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Republican lawmakers say McCarthy is held ‘hostage’ by holdouts in House budget battle

‘And the truth is, they’re not holding him hostage, they’re holding the whole conference hostage,’ one lawmaker said.

Some Republican lawmakers remain supportive of the House speaker in the fight over approving the government’s budget and avoiding a shutdown.

Two House GOP lawmakers, who asked to remain anonymous to speak more freely, spoke to Fox News Digital about the ongoing negotiations to pass a continuing resolution to fund the government.

The House convened on Thursday after a defense spending bill failed after several GOP holdouts — including Rep. Matt Gaetz of Florida — shot down the measure that House Speaker Kevin McCarthy, R-Calif., was pushing to pass.

“They got him hostage. And the truth is, they’re not holding him hostage, they’re holding the whole conference hostage,” one congressman told Fox News Digital.

The lawmaker noted that 212 House Republicans supporting the measure were contrasted by the six no votes, though they noted that Oklahoma GOP Rep. Tom Cole’s no vote “was a procedural thing.”

One of the reasons the holdouts rejected the bill was due to increased Ukraine aid. On Friday, it was reported that McCarthy would remove funding for training Ukrainian armed forces from the defense spending bill, but on Saturday he appeared to reverse course and said it would remain in the bill.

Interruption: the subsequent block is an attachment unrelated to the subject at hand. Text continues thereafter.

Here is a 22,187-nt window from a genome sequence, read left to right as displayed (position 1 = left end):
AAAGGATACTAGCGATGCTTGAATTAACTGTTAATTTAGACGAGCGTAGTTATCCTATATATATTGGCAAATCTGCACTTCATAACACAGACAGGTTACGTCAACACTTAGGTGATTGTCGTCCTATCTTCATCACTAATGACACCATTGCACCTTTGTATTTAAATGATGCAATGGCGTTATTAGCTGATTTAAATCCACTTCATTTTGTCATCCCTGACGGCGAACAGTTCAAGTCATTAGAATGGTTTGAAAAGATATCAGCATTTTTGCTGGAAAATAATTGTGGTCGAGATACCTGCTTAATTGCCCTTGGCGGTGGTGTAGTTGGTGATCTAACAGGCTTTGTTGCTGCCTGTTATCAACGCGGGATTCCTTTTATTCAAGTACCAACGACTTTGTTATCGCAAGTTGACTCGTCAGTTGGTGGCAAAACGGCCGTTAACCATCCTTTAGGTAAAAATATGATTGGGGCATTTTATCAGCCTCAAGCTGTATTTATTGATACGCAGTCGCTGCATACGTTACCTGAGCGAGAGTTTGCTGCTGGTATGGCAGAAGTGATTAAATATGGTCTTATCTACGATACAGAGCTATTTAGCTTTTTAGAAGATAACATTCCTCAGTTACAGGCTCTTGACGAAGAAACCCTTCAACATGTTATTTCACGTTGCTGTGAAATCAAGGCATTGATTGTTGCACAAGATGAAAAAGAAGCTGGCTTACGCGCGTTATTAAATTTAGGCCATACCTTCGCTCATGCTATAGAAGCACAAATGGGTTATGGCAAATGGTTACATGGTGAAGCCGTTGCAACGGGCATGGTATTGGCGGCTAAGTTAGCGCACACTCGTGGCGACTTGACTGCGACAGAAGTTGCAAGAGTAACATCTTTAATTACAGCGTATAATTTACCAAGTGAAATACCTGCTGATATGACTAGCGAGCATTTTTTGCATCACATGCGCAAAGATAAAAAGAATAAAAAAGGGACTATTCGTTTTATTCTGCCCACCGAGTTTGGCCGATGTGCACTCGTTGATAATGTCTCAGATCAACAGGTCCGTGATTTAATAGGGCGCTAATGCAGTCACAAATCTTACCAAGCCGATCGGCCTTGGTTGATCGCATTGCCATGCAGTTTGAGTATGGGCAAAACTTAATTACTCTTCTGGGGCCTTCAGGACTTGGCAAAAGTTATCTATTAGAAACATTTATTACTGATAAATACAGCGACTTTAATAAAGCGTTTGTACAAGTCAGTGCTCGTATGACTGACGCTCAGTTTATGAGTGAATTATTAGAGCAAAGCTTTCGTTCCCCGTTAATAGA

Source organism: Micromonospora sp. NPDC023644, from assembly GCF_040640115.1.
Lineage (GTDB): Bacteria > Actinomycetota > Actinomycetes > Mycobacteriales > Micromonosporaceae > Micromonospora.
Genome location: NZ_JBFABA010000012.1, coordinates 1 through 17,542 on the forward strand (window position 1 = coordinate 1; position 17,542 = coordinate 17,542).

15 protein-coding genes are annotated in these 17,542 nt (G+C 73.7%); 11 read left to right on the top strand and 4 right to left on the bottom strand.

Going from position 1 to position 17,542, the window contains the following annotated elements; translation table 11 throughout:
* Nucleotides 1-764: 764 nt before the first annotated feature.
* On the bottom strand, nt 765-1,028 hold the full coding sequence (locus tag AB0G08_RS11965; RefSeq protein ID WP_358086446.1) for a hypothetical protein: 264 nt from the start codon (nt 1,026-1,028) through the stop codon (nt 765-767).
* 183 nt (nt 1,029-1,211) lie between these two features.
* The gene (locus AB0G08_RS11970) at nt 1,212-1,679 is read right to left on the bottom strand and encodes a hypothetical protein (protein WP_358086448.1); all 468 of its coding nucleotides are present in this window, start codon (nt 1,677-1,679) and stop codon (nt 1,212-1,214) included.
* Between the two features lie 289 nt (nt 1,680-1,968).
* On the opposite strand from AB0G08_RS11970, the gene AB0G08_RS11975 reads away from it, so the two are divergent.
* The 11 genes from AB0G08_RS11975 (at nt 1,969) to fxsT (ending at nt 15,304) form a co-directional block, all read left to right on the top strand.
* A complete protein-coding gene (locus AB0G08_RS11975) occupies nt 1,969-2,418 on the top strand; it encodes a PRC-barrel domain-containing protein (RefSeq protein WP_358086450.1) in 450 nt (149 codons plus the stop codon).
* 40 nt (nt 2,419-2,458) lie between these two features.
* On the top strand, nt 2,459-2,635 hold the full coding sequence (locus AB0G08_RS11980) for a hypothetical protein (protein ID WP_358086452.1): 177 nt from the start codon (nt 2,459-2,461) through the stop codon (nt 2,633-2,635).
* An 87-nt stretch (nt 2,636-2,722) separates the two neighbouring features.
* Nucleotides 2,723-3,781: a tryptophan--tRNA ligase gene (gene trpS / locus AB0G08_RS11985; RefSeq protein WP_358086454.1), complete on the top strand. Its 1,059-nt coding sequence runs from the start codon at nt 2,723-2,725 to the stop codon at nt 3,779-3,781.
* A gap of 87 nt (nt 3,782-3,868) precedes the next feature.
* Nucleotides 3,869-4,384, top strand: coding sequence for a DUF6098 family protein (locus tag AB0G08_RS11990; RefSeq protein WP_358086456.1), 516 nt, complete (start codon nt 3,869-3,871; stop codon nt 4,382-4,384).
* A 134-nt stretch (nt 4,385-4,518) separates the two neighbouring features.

McCarthy is facing a potential motion to vacate against him, but the holdouts don’t have a name in mind for a potential new speaker, according to one congressman.

The congressman said on Thursday that McCarthy “earned the right to be speaker of the House” and that he will “be a good speaker” if the holdouts “give him a chance.”

The lawmaker also pointed out that “five hard-line Republicans” have so much power to derail bills, because in the narrowly divided House, Democrats who vote as a block make it difficult to pass anything.

The lawmaker said he wasn’t sure what the holdouts hope to gain from killing the spending provision, but from “the Democrat holdout standpoint, what they hope to accomplish is maintaining the current budget deficit.”

“This does not get talked about a whole lot,” the congressman said, noting that the national debt has risen under President Biden from “$27.7 trillion to $33 trillion.”

“The debt has gone up $5.8 trillion since Biden was sworn into office,” the congressman said. “There’s no reason for that. We’re not in a war. We’re not in recession, and the COVID emergency is over.”

The congressman said that the situation “hurts” the Republican Party overall and that “the chaos that is being created makes it look like Republicans can’t govern.”

“But the fact is 100 percent of the Democrats are voting with two to two and a half percent of the Republicans to create the chaos,” the lawmaker said. He told Fox News Digital that Republicans had expected “tough negotiations” but hadn’t expected that the push “would be as difficult as it has been.”

The lawmaker added that he does not object to tough negotiations to reduce federal spending, but he said that some of the holdouts look like they’re engaging in “self-gratification.”